Editors' pick

Ray Davies

Rock
'

Editorial Review

One night after two British rock icons -- Roger Daltrey and Pete Townshend of the Who -- were feted by superstars and dignitaries at the Kennedy Center, a third one couldn't quite fill the 9:30 club. But if Kinks frontman Ray Davies lacks their level of recognition and renown, his performance Monday night proved that his songbook is as deep and thrilling as that of any of his contemporaries.

Davies ran through a string of Kinks classics -- "Dead End Street," "Dedicated Follower of Fashion" and "Sunny Afternoon," among others -- that were as bouncy, clever and effortlessly catchy as ever, even with just Davies and Bill Shanley performing on acoustic guitars.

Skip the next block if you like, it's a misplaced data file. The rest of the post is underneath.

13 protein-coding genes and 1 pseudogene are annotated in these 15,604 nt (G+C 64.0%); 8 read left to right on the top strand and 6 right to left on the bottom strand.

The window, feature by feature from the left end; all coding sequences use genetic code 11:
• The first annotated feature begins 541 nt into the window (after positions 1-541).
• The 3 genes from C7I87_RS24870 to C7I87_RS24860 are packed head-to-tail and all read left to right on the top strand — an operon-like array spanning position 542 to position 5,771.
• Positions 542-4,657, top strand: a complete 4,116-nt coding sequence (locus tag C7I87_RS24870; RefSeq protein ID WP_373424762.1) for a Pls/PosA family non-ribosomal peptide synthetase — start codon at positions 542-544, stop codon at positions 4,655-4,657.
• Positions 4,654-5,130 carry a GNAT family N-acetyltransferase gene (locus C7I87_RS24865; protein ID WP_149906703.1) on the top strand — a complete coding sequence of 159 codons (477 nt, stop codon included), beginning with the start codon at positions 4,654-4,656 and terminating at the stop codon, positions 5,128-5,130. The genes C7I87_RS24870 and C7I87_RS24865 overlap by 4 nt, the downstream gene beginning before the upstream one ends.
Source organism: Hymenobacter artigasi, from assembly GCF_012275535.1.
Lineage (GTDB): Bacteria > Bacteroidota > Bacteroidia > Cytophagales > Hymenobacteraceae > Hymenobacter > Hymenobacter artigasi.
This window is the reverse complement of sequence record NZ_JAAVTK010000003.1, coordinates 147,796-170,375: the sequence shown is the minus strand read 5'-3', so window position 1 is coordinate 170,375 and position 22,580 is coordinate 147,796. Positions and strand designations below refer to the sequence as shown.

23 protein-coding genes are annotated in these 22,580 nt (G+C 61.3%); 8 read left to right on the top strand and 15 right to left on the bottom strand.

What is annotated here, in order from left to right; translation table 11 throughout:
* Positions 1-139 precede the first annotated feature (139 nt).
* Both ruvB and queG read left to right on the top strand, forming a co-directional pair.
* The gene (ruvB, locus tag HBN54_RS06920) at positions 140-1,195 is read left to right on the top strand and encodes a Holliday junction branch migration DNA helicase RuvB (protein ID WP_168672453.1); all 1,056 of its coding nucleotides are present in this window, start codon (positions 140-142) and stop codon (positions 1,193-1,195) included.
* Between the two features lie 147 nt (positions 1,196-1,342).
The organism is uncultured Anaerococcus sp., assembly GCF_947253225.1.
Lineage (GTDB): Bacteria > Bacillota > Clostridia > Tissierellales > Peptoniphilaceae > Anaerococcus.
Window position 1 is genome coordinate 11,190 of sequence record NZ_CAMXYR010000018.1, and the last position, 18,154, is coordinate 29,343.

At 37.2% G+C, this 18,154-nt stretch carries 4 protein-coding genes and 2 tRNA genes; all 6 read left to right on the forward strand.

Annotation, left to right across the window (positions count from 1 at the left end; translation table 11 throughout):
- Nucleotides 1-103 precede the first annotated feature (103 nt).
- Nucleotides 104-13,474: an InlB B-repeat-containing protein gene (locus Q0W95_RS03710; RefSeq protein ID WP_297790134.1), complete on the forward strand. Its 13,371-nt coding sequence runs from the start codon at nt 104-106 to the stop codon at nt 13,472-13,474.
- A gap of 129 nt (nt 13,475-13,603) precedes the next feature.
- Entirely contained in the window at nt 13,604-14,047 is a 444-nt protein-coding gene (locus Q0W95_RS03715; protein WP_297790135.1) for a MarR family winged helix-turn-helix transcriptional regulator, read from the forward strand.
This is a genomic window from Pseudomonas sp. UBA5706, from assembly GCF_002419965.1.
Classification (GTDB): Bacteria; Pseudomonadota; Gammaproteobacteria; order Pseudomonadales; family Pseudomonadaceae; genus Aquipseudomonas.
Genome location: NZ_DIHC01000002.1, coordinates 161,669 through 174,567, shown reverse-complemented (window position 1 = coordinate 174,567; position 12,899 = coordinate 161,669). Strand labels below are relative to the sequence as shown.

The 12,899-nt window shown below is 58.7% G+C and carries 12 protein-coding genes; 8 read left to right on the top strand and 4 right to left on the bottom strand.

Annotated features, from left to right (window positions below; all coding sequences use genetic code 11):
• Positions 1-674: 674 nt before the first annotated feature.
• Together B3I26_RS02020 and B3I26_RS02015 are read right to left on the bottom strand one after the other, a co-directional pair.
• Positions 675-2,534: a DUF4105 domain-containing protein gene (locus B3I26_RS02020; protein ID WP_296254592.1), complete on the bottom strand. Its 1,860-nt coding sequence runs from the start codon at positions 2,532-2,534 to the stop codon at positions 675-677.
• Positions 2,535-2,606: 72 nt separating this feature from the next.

The highlights ranged his catalogue, from an early slice of teen angst ("I'm Not Like Everybody Else") to the British Invasion staple "Well-Respected Man" to the more introspective "Working Man's Cafe," on which Davies returned to his career-long theme of pining for the subtleties of simpler times.

For the encore, opening act Locksley helped Davies charge through the early power-chord anthems "You Really Got Me" and "Till the End of the Day." So what if the songs were built on the same chords played in a slightly different order? Nearly 45 years later, they resonated just as strongly, while the concluding "Lola" was equally euphoric.

"I used to be in a band," Davies said earlier in the show, and quickly added: "I'm still in the band, I'm just waiting for the call to do another tour." Judging by Monday's show, that inevitable Kinks reunion will be more than worthy of the hype.

--David Malitz, Dec. 2008